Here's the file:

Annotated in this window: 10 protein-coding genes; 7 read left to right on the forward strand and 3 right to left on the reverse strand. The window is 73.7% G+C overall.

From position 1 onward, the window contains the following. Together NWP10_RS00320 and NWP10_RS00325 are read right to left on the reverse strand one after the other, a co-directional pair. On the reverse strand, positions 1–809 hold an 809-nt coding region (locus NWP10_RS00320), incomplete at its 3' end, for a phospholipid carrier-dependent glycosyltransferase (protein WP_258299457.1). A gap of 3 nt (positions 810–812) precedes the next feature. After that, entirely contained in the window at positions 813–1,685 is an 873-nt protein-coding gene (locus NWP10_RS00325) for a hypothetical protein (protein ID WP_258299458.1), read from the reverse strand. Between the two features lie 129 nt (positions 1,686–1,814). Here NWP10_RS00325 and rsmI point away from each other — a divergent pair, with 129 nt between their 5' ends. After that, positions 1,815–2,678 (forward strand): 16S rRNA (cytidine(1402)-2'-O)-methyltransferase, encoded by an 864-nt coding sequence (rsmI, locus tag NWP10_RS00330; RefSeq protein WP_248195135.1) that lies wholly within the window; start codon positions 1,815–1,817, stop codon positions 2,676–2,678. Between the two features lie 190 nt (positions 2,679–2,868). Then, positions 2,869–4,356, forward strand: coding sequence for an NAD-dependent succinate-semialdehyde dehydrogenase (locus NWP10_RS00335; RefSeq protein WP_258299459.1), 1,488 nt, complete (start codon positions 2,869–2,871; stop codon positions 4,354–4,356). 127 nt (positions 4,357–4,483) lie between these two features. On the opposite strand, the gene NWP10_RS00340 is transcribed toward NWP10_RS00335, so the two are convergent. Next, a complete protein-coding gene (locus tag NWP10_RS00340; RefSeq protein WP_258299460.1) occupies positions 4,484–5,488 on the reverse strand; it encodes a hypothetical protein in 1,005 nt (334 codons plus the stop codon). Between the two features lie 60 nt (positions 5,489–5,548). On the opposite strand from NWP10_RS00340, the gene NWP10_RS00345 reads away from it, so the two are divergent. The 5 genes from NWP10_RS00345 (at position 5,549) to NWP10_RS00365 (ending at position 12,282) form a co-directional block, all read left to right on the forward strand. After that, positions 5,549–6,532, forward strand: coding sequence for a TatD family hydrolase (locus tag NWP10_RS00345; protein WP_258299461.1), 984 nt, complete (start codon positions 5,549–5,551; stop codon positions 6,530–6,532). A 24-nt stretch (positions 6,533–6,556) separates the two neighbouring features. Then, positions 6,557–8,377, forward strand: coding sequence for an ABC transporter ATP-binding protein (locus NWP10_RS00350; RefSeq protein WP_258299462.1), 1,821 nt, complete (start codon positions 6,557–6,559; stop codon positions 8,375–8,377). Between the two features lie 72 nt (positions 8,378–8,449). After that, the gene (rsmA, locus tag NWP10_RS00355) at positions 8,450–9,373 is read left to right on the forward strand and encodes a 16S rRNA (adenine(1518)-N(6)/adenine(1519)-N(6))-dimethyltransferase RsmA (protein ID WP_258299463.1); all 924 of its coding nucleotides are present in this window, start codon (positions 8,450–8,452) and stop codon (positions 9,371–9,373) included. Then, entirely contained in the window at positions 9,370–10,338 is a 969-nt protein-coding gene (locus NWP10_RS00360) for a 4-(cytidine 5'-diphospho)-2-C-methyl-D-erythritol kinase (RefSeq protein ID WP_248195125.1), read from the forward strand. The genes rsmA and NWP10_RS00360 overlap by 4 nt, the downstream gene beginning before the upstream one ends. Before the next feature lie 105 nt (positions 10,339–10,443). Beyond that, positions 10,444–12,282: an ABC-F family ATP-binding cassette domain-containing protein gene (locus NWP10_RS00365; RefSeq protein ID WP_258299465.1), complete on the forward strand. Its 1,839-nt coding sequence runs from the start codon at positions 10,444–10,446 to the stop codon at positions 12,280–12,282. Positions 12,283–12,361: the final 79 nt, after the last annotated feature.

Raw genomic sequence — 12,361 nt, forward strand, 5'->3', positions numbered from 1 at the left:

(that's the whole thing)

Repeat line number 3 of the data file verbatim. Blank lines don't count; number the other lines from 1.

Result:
Raw genomic sequence — 12,361 nt, forward strand, 5'->3', positions numbered from 1 at the left: